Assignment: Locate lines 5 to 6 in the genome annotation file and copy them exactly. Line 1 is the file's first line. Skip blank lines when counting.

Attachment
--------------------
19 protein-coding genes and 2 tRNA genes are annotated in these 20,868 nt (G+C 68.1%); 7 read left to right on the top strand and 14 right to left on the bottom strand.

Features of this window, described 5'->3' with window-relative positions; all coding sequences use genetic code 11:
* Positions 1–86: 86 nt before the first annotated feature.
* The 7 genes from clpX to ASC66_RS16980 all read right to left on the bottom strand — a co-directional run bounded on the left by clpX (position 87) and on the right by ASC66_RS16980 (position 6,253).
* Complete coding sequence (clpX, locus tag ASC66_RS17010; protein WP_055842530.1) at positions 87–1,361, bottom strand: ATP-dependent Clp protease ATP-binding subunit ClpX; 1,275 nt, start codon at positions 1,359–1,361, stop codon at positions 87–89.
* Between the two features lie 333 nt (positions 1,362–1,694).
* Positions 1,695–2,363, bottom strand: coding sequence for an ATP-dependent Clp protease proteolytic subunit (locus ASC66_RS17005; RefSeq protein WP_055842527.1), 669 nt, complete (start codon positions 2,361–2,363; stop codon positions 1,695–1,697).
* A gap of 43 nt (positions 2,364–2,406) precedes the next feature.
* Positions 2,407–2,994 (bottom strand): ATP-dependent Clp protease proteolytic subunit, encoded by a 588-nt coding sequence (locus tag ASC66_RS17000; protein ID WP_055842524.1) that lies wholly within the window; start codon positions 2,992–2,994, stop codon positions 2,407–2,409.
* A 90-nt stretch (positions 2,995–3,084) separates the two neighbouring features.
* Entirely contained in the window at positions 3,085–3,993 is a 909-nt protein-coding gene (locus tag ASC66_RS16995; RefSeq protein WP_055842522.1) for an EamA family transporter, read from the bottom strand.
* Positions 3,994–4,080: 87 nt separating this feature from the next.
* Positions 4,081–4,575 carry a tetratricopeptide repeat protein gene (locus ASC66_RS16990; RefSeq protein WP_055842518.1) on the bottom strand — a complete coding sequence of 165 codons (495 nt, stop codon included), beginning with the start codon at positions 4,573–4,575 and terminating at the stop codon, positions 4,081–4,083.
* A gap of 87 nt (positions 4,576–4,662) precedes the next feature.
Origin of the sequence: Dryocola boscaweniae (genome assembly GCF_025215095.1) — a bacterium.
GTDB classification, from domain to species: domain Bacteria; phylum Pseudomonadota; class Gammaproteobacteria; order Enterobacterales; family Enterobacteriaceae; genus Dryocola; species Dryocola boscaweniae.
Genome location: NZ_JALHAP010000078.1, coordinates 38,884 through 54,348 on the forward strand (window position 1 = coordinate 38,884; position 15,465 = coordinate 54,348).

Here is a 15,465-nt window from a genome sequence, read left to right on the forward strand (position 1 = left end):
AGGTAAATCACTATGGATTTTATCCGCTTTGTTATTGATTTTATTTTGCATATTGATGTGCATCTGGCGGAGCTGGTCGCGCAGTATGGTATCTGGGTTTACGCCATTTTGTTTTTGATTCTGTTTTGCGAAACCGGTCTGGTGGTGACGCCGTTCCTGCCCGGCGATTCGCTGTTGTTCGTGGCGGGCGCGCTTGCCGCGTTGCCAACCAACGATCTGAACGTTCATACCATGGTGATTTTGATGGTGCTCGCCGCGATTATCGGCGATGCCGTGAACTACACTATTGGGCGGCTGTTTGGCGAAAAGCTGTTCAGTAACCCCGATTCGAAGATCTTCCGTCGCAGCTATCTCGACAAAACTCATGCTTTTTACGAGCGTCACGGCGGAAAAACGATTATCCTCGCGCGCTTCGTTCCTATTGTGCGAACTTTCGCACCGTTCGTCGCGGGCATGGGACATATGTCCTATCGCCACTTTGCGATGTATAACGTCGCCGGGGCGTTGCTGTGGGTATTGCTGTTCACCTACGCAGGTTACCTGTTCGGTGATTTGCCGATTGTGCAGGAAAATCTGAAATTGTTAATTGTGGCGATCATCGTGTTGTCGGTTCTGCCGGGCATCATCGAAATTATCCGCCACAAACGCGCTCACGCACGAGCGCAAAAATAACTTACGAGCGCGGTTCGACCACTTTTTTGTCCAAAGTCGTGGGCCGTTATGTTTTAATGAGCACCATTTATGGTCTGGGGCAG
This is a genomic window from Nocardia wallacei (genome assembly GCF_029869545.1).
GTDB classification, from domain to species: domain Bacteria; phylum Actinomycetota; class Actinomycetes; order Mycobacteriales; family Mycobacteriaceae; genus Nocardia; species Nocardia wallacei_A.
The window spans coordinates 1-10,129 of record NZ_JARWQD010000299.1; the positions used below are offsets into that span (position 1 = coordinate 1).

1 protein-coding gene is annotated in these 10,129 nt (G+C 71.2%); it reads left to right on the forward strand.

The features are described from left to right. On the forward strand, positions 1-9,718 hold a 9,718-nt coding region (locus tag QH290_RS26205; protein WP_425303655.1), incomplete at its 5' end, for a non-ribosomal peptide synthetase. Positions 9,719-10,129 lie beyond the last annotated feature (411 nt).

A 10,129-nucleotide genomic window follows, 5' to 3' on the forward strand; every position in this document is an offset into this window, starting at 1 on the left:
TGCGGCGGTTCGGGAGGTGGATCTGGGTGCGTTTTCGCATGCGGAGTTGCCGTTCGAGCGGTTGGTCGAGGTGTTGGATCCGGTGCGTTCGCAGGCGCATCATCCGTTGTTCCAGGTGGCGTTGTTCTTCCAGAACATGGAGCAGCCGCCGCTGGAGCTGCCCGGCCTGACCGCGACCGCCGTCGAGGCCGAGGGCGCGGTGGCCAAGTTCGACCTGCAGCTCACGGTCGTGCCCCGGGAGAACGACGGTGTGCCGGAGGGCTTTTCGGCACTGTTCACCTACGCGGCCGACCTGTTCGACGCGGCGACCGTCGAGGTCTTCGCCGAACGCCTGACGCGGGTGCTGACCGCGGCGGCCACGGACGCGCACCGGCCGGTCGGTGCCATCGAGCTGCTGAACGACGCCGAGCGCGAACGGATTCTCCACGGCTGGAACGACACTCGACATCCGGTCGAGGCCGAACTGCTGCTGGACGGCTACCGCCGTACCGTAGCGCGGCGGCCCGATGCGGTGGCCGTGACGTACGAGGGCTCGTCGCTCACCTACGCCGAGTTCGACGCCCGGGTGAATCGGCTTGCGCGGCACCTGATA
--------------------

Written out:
* Complete coding sequence (clpX, locus tag ASC66_RS17010; protein WP_055842530.1) at positions 87–1,361, bottom strand: ATP-dependent Clp protease ATP-binding subunit ClpX; 1,275 nt, start codon at positions 1,359–1,361, stop codon at positions 87–89.
* Between the two features lie 333 nt (positions 1,362–1,694).